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One of the greatest challenges facing emerging markets like China and Vietnam is what to do about State-Owned Enterprises, or nationally owned industries.  There are 145,000 of them in China alone. They generate 35% of China’s GDP and 43% of profits.

Many of them survive only with large government subsidies, which distort national markets. They may enjoy lower tax rates than privately owned competitors.

They often rely on huge bank loans at preferential rates of interest, crowding out other borrowers, discouraging investment and adding to government liabilities. So what should be done?

40% of Vietnam’s GDP is state-owned enterprises, yet they employ less than 10% of the labour force.

These enterprises are responsible for a very high proportion of non-performing loans, and are one of the reasons why many banks in these nations are so vulnerable to economic shocks.

The great fear is that if government subsidies are suddenly withdrawn, many of these enterprises will cease to trade, leaving banks carrying huge amounts of unpaid debt, which in turn could trigger collapse of banks, flight of investors, collapse of the currency and a severe new economic crisis.

Mass privatisations in 1980s and 1990s

Before 1990, every corporation in Communist nations was by definition state-owned.  In the 1990s, huge numbers of state-owned enterprises were privatized in countries like Russia, often very rapidly, creating huge wealth for a privileged few who had access to the capital to buy them.  

It was a painful process in Russia. Many state-owned manufacturing giants were extremely inefficient and unable to compete in a global market.  Steel mills closed.  Car factories closed.  Across Russia today you can see the scars on the landscape from vast, crumbling industrial sites that are totally deserted.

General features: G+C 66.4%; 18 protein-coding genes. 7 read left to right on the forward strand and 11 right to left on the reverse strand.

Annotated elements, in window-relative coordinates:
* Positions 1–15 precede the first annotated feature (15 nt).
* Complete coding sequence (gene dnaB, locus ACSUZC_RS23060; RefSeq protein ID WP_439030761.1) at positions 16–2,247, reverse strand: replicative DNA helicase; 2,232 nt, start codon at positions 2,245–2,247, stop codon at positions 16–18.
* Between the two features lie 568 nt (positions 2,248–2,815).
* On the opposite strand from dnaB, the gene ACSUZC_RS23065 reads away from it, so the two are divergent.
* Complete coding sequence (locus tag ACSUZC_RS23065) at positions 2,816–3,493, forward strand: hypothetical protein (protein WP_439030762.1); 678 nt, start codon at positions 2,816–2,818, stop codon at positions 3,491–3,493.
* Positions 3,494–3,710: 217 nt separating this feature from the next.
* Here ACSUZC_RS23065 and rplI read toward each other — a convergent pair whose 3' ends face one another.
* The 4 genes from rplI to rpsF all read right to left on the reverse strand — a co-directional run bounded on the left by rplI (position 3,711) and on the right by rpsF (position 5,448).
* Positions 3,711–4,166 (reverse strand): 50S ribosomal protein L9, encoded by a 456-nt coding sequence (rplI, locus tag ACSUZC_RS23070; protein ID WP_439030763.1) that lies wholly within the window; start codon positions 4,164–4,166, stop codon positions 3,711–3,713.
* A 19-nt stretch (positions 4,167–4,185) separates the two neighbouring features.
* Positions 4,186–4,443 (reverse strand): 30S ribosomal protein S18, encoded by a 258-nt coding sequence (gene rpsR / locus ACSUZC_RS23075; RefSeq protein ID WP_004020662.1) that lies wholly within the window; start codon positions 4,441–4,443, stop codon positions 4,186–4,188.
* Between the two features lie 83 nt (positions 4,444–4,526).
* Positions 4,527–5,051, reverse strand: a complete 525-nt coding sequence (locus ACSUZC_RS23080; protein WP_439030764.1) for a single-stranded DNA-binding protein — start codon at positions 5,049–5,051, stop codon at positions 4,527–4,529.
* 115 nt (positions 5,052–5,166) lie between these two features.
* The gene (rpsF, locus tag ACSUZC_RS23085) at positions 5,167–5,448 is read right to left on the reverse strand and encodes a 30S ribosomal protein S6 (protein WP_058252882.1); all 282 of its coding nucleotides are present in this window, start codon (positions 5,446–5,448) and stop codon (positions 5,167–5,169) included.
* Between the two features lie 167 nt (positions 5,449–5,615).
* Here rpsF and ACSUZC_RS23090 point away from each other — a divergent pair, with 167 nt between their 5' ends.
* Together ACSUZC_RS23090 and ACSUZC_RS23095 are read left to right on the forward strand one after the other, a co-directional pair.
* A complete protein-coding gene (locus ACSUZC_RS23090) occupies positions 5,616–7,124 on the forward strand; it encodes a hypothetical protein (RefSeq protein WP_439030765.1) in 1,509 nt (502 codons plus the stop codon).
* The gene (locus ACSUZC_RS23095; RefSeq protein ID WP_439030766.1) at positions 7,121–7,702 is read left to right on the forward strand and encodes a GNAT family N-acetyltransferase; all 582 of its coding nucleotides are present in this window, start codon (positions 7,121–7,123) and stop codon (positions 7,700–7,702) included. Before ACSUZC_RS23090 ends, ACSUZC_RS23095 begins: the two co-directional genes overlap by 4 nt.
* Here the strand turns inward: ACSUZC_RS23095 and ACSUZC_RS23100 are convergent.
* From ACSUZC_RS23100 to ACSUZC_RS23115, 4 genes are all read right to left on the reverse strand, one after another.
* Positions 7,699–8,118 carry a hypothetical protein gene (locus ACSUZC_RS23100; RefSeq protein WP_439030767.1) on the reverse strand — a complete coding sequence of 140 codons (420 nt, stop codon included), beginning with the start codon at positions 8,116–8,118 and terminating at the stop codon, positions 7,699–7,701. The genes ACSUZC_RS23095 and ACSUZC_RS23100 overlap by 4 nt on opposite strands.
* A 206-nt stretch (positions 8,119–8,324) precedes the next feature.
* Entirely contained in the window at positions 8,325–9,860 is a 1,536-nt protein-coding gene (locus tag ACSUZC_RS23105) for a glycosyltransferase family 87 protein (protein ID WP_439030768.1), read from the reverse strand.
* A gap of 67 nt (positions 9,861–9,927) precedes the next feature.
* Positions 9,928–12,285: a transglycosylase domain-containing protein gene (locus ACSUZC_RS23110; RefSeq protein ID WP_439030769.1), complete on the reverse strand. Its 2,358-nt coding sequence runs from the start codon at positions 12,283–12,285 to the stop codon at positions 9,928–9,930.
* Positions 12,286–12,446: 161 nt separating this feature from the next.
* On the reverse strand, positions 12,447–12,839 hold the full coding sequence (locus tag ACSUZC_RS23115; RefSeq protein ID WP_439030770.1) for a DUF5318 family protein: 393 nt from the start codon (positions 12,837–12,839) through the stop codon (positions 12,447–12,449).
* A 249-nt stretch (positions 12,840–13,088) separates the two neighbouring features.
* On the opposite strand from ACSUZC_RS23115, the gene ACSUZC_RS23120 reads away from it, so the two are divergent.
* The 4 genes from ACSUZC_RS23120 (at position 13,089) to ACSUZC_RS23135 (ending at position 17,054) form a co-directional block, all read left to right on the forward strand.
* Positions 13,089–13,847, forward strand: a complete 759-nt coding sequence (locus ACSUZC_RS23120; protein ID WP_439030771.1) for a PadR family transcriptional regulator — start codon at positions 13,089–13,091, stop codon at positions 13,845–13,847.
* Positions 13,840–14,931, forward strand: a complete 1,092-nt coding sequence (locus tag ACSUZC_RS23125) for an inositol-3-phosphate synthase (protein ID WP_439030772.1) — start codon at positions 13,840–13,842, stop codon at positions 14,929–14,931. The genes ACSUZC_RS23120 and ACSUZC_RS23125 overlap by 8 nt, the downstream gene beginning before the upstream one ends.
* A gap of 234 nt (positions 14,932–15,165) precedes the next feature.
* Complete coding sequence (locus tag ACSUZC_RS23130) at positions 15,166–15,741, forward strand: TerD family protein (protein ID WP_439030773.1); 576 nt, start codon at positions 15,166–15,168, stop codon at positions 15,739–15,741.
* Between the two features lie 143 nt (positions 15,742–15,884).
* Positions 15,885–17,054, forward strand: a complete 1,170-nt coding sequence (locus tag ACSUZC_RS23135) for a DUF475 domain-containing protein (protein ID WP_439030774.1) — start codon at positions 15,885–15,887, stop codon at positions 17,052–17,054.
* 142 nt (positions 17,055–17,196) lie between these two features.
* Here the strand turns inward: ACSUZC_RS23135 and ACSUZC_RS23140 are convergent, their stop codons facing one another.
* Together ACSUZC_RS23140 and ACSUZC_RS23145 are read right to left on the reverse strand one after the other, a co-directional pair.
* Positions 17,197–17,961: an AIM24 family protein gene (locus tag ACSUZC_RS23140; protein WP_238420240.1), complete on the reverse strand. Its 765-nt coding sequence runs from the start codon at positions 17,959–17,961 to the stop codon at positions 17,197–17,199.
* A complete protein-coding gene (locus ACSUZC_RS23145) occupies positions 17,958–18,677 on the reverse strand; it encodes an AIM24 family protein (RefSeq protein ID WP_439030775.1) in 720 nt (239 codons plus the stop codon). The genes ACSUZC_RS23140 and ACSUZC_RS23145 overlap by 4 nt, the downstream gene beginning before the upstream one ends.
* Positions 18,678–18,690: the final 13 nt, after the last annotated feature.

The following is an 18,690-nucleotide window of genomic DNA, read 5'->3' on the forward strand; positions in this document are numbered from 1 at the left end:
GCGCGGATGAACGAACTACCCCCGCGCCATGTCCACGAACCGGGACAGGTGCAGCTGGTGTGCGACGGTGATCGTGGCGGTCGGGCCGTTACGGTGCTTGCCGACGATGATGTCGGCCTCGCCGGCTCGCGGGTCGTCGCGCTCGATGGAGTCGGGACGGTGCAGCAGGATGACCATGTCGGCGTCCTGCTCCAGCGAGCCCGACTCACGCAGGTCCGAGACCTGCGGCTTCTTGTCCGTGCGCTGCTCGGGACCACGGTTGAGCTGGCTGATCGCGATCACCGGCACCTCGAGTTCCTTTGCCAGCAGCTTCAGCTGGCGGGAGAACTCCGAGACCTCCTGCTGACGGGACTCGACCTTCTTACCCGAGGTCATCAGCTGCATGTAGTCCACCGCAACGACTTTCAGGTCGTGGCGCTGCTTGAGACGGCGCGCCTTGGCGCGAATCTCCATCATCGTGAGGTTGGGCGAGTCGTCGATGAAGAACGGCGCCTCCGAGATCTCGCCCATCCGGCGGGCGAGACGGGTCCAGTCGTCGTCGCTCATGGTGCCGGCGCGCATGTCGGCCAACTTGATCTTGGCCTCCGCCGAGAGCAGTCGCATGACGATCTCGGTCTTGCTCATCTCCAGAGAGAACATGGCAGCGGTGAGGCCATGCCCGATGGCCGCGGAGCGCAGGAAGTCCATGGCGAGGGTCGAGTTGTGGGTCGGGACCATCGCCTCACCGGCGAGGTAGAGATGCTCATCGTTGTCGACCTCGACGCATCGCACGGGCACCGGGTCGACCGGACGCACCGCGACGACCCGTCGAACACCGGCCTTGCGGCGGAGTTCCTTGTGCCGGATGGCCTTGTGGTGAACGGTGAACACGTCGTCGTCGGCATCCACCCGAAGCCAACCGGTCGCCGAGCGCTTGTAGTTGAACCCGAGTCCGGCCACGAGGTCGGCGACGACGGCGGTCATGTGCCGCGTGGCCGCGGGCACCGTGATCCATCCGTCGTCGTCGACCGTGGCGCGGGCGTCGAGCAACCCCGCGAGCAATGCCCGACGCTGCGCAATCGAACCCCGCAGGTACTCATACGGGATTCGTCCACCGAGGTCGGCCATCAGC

A similar wave of large-scale privatisations had already taken place in countries like the UK and the US in the 1980s, usually by publicly listing on Stock Exchanges, allowing millions of small shareholders to participate in the restructuring.

The process was also traumatic in Britain – led by Margaret Thatcher, pitting riot police and soldiers against violent opposition by unionized workers. 

The end result was rapid economic growth, but in areas where most of the population had previously worked for state-owned companies, unemployment soared and there was severe hardship.

Conflicts of interest in government leaders

In most nations, state-owned enterprises are run by people closely linked to government leaders, friends, family, business associates.  

In many case, government leaders sit on the boards of state-owned corporations.  By definition, state-owned enterprises are run by the state for the benefit of the population as a whole, so government has a great responsibility to see that they are properly managed.  

Conflicts of interest are often created by such involvement of government leaders and their wider circle: people may stand to lose significant income and status if a state-owned enterprise is sold off.

Future of State-owned enterprises

So what should governments do? The critical issue is usually speed / timing.  Another issue is national security – ensuring continuity of vital services such as power generation, water, sanitation, ports, airports, telecommunications and so on.

We can expect slow change in countries like China, where government leaders are prepared to sacrifice some longer term economic growth to reduce risks of short term instability and pain.

Steps to gradual change

While every country is different, here are some principles that have worked. Each action needs to be balanced carefully with other actions, according to the national situation, and carried out in stages.

1) Open up competition
- deregulate to allow privately owned competitors to develop, with investment from outside the country if appropriate.

2) Restrict diversification of state-owned enterprises
    - in some nations like Vietnam, SOEs have taken advantage of loans on advantageous terms to invest in areas outside their core competence – for example investing in real estate as a utility company.  This makes the process of privatization even more complex and distorts markets still further.

3) Recapitalise banks where necessary so that they are better able to survive losses on non-performing loans from SOEs.

4) Withdraw state subsidies over a period of years, as clearly laid out in government policy commitments.

5) Sell off non-critical SOEs, if necessary in pieces eg real estate first, then telecom company.

* What do YOU think about State-Owned Enterprises? What should be done?  Do comment below.


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